RAW HONEY – Raw honey is our sweetener of choice at home, and it lends a wonderful sweetness to these energy balls. Make sure not to give raw honey to kids under 2. If you’re planning to share these with your one year old, swap the honey for maple syrup. You may just need to add a little more dry ingredients as maple syrup is runnier than honey.
ALMOND FLOUR – Almonds are full of calcium, protein, and healthy fats. I love Bob’s Red Mill almond flour for adding to energy balls, smoothies, oatmeal, and pretty much anything I bake.
FLAXSEED MEAL – Flax seeds are high in fiber and omega-3 fatty acids.Great for energy! They also contain lignan, a plant compound that is believed to lower cancer risks. Flax seeds contain 800 times more lignan than other plant sources! A Canadian study of more than 6,000 women determined those who eat flaxseeds are 18% less likely to develop breast cancer. This is another ingredient I sprinkle on everything in addition to using in energy balls.
COCONUT OIL – Coconut oil contains healthy saturated fats that provide you with quick energy. The fatty acids in coconut oil are shorter than most fatty acids, so they actually help with fat burning! The solid state of cooled coconut oil also helps with holding the energy balls together.
DAIRY FREE DARK CHOCOLATE CHIPS – You don’t have to use dairy free chocolate chips. But I find that the dairy free dark chocolate chips tend to have a lot less sugar added to them. I also like having the energy balls be dairy free so I can share them with dairy free friends and family members.
HOW TO MAKE ENERGY BALLS
If you have a stand mixer, it is the easiest way to make these energy balls. But you can definitely mix them by hand in a large bowl as well.
- Place the oats, peanut butter, honey, almond flour, flaxseed meal, and coconut oil in a large bowl.
- Mix everything well until you have a dough that holds together when you squeeze it in your hand.
- Mix in the chocolate chips.
- Roll into balls about one inch in diameter.
- Store in a airtight container in the fridge for up to two weeks.
- If you’d like to freeze them, freeze in a single layer on a cookie sheet for a few hours. Then transfer to an airtight bag in the freezer.
ENERGY BALLS FOR KIDS
One of the best things about energy balls is how easy they are to make. But if you want a fun afternoon project with the kids, you can also turn them into really cute kid snacks. Here’s a couple ideas for you.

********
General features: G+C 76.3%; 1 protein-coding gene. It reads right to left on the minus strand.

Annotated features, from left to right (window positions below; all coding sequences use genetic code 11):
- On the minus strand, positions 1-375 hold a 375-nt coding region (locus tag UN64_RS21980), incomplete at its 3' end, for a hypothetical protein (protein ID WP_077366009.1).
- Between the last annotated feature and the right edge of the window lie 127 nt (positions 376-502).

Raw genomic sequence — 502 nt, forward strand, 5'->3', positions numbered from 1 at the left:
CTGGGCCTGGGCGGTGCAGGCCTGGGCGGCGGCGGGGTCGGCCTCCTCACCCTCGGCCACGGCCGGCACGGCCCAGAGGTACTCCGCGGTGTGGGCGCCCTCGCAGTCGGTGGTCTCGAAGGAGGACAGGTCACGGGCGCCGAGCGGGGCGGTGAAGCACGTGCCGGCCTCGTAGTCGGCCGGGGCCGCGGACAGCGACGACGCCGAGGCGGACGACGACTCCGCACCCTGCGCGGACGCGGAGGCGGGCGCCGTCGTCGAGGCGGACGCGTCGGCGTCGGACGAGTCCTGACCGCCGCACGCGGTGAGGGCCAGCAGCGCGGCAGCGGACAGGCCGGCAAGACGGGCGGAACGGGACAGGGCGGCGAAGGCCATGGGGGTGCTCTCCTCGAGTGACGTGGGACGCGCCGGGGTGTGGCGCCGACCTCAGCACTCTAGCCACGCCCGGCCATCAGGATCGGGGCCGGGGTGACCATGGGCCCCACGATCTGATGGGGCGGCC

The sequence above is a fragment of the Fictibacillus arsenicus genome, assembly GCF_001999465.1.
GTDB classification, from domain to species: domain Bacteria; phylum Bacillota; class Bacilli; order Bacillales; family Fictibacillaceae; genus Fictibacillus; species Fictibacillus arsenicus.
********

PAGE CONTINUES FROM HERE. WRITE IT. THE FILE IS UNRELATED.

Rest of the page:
PIN TO SAVE ENERGY BALLS FOR LATER
PRINTABLE ENERGY BALLS RECIPE
- Place oats, peanut butter, honey, almond flour, flaxseed meal, and coconut oil into the bowl of a stand mixer.
- Mix on low speed until everything is incorporated.
- Add the chocolate chips and mix again.
- Roll into balls about an inch in diameter. If you find the dough is too crumbly, especially for the last few balls, it may just need to be warmed in your hands a bit to soften the oils and help it hold together. You can also add a little more peanut butter if you need to.
- Store in an air tight container in the refrigerator up to two weeks.
- To freeze energy balls, place in a single layer on a cookie sheet and freeze a few hours until solid. Then place in a sealed bag in the freezer.
Serving Size:30 Servings
Amount Per Serving: Calories: 158 Saturated Fat: 4g Sodium: 45mg Carbohydrates: 14g Fiber: 2g Sugar: 7g Protein: 4g
MORE ENERGY BALLS RECIPES
Here are a few more energy ball recipes from other bloggers that our family has absolutely loved!
We'd love to keep in touch. Be sure to sign up for our newsletter and get your free download of our favorite healthy cute kid snacks.
Posts may contain affiliate links. If you purchase a product through an affiliate link, your costs will be the same but Eating Richly Even When You're Broke will receive a small commission. This helps us to cover some of the costs for this site. Thank you so much for your support!
Nutritional and cost information is for estimating purposes only, and subject to variations due to region, seasonality, and product availability.